Pope John XXIII Middle School

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Language Arts Literacy


English/Language Arts


If students learn to read, write, speak, listen, and view critically, strategically, and creatively, and to work individually and in groups they will have the literacy skills they need to discover personal and shared meaning throughout their lives.”

Common Core State Standards Framework



The goal of the Pope John Middle School English/language arts curriculum is to prepare all students to become literate and active learners within a rapidly changing world.  The curriculum provides language experiences through which all children are challenged to grow intellectually, socially, emotionally, and creatively to their maximum potential.  This curriculum emphasizes receptive and expressive language skills, including listening, speaking, reading, writing, and grammar.


With literacy as the cornerstone of the curriculum, students study themes all generated around the basic study of anchor texts.  Themes that promote global awareness, cultural understandings, social skills and moral development are integrated within teaching and learning.  While acquiring knowledge, students will develop the skills of making logical connections as they analyze, synthesize, and extend information and relate in to personal experience.


Furthermore, this curriculum embraces recent research on brain-based learning, multi-intelligence theory, cooperative learning and differentiated instruction.  We follow the Common Core State Standards, and the Diocese of Paterson Curriculum that aligns with the standards set by the Alliance for Catholic Education. Coursework is designed not only to develop a mastery of specific skills, but also to inspire and challenge. A lifelong appreciation of reading and the ability to convey ideas clearly is the goal. The program focuses on the development of critical, creative, and logical thinking skills.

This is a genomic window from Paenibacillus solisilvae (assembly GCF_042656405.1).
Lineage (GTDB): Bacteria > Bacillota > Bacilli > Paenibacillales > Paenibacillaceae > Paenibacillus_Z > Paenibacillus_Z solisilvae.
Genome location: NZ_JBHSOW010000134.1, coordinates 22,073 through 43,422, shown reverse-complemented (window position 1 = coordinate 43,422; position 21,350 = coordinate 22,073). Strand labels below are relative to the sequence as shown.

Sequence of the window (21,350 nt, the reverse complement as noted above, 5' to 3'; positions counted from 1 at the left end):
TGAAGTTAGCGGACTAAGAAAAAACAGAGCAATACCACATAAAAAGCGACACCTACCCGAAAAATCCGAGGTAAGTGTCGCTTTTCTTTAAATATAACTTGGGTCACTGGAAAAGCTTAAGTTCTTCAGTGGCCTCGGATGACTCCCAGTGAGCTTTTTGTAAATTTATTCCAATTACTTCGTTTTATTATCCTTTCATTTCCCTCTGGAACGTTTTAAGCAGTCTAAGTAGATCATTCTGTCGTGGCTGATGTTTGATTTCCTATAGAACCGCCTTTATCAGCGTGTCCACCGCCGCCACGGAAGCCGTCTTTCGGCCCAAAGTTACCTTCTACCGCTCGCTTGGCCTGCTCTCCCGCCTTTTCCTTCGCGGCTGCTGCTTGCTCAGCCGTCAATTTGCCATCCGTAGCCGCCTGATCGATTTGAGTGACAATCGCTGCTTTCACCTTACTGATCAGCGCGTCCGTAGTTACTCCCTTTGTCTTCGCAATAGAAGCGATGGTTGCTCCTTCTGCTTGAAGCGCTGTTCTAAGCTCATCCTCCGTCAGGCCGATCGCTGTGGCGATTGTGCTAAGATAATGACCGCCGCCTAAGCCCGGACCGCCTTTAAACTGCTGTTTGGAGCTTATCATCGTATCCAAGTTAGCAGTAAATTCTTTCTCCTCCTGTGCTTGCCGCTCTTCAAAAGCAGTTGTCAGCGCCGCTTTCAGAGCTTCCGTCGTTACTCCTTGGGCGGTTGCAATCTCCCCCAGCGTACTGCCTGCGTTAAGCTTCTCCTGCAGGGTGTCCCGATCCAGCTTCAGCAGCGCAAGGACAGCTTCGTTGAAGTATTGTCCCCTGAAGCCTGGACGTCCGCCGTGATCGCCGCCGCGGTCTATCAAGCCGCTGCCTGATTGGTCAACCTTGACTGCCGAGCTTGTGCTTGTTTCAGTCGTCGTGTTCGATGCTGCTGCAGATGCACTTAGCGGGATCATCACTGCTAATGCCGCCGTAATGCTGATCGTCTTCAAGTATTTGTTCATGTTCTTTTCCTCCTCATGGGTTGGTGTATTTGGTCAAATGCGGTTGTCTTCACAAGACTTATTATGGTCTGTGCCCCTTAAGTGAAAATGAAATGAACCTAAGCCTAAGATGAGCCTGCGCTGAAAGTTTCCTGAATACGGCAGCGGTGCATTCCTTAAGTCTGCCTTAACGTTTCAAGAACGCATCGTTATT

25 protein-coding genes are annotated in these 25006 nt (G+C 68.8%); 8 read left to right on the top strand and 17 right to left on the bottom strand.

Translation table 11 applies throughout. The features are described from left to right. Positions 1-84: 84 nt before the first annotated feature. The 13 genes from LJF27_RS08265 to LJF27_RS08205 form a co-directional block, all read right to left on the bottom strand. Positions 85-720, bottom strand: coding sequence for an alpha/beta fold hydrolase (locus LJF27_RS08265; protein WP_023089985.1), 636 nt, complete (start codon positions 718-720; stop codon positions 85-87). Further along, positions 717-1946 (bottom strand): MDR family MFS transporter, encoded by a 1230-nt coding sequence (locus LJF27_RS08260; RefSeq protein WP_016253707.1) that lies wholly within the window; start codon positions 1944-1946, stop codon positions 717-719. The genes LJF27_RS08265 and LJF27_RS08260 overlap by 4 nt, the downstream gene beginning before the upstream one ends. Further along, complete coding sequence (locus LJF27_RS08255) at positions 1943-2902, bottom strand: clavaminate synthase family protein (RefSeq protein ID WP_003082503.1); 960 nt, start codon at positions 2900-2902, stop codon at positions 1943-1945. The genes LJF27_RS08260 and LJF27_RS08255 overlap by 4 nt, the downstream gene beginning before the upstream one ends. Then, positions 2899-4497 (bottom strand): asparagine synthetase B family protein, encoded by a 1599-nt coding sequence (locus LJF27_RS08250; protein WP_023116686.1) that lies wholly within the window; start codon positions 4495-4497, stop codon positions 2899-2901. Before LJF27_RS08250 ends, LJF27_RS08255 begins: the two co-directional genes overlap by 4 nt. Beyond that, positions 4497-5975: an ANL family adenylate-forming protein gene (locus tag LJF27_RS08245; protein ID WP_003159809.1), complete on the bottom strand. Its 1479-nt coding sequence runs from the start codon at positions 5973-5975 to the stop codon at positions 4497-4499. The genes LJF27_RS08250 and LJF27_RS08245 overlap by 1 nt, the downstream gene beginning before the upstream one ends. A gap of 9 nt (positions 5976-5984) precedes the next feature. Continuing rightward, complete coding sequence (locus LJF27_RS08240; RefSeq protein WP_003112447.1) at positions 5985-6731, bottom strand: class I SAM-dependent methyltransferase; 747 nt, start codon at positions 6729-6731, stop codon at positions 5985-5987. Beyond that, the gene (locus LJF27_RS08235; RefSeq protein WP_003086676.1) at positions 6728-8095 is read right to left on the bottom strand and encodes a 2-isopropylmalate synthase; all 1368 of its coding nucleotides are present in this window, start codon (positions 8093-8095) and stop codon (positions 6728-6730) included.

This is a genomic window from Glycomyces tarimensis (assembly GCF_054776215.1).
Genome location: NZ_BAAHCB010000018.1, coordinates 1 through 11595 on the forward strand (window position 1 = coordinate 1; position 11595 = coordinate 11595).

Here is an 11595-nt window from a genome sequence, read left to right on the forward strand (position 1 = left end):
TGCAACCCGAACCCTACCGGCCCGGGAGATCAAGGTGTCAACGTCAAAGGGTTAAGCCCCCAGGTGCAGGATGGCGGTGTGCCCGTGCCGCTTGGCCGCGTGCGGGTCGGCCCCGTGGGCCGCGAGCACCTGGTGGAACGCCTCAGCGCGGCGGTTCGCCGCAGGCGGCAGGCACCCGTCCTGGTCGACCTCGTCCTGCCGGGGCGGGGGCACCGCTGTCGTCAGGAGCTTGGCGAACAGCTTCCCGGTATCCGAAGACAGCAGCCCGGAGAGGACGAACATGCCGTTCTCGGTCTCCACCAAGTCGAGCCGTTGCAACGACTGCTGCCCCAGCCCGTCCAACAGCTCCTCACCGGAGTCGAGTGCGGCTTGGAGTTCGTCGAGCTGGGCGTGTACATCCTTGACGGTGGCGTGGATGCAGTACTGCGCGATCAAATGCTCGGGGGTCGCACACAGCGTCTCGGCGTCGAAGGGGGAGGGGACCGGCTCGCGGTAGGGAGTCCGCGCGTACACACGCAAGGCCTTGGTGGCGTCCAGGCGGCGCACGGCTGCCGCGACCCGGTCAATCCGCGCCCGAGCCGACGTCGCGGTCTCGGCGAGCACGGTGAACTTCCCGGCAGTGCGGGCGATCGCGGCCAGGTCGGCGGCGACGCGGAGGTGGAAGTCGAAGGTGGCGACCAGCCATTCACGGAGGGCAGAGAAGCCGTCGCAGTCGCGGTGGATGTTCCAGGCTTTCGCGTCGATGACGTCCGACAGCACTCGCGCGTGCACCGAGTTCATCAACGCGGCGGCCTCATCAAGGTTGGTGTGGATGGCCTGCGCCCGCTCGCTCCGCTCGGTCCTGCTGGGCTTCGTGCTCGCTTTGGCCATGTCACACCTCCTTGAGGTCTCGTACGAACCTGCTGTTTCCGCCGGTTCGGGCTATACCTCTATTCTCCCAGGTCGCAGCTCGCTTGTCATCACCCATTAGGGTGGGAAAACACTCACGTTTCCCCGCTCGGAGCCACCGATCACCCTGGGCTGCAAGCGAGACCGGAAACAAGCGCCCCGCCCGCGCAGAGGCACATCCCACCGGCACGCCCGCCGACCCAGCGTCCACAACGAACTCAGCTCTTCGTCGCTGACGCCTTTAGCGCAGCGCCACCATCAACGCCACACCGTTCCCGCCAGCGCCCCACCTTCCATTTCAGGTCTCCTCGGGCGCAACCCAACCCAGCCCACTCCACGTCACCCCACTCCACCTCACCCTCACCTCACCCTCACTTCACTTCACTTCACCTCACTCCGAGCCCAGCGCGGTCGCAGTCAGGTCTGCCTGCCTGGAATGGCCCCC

In the English/Language Arts (ELA) double block period, all aspects of language arts are integrated. Reading comprehension strategies include predicting, questioning, visualizing, connecting, inferring, monitoring, summarizing, synthesizing and evaluating. A literature anthology is used and supplemented by trade books.


The curriculum addresses a broad range of genres including, but not limited to, narrative, descriptive, expository, and persuasive. The requirement to keep lab notebooks, write lab reports, or perform research in the other disciplines teaches students to become better readers, thinkers, and writers while demonstrating the importance of the language arts outside of the ELA classroom. In all cases, writing is taught as a process: prewriting, organizing, writing, revising, and rewriting.


Rubrics, conferences, and portfolios enable students to reflect upon their own learning while teachers can provide feedback and personalized instruction. Diagnostic assessment and evaluation occur in the beginning of the school year while formative assessment is continuous. Student achievement is measured through teacher observation, checklists, rubrics, and formal testing.


Additional differentiation and support is provided for students with special needs as described in their Individual Service Plans. For those found eligible, an in-class support model of instruction is used.